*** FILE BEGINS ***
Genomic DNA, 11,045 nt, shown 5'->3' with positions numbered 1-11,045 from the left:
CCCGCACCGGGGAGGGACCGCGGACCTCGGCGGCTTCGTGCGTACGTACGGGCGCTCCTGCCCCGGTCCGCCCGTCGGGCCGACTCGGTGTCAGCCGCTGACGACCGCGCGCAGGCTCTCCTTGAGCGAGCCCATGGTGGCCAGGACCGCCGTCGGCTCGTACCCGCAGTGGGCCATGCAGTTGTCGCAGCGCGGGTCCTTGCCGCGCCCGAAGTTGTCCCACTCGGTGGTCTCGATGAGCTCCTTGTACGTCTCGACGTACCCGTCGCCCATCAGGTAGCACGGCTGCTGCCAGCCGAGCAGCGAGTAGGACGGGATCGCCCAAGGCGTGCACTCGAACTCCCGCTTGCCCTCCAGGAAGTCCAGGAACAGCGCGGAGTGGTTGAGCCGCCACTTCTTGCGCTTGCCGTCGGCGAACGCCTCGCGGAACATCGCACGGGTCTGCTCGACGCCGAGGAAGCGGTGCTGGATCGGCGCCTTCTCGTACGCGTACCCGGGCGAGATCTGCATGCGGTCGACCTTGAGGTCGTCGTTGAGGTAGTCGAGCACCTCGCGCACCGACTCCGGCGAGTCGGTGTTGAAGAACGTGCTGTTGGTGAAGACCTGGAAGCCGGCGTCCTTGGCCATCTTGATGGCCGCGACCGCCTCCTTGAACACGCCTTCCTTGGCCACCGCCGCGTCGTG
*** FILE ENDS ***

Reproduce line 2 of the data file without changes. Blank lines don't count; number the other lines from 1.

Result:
CCCGCACCGGGGAGGGACCGCGGACCTCGGCGGCTTCGTGCGTACGTACGGGCGCTCCTGCCCCGGTCCGCCCGTCGGGCCGACTCGGTGTCAGCCGCTGACGACCGCGCGCAGGCTCTCCTTGAGCGAGCCCATGGTGGCCAGGACCGCCGTCGGCTCGTACCCGCAGTGGGCCATGCAGTTGTCGCAGCGCGGGTCCTTGCCGCGCCCGAAGTTGTCCCACTCGGTGGTCTCGATGAGCTCCTTGTACGTCTCGACGTACCCGTCGCCCATCAGGTAGCACGGCTGCTGCCAGCCGAGCAGCGAGTAGGACGGGATCGCCCAAGGCGTGCACTCGAACTCCCGCTTGCCCTCCAGGAAGTCCAGGAACAGCGCGGAGTGGTTGAGCCGCCACTTCTTGCGCTTGCCGTCGGCGAACGCCTCGCGGAACATCGCACGGGTCTGCTCGACGCCGAGGAAGCGGTGCTGGATCGGCGCCTTCTCGTACGCGTACCCGGGCGAGATCTGCATGCGGTCGACCTTGAGGTCGTCGTTGAGGTAGTCGAGCACCTCGCGCACCGACTCCGGCGAGTCGGTGTTGAAGAACGTGCTGTTGGTGAAGACCTGGAAGCCGGCGTCCTTGGCCATCTTGATGGCCGCGACCGCCTCCTTGAACACGCCTTCCTTGGCCACCGCCGCGTCGTG